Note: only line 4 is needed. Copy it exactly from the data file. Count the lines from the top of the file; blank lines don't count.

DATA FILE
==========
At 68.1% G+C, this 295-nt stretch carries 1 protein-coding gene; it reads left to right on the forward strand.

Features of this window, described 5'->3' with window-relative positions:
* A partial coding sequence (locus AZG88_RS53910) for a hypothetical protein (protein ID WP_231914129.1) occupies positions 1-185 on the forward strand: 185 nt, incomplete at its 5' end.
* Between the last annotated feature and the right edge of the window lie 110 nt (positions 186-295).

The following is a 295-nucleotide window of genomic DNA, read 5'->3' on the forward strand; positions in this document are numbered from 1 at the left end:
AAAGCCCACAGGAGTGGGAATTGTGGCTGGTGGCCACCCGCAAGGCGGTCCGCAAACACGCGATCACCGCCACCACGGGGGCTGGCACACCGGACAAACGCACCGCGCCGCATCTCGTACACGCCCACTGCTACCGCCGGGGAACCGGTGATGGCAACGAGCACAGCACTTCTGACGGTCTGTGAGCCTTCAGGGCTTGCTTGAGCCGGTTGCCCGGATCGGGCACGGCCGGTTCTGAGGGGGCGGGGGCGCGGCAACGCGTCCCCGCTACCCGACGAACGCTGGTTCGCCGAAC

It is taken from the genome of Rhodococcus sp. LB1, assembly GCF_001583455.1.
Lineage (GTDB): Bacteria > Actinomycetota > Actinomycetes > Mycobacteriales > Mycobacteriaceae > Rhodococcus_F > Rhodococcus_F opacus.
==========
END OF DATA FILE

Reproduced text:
* Between the last annotated feature and the right edge of the window lie 110 nt (positions 186-295).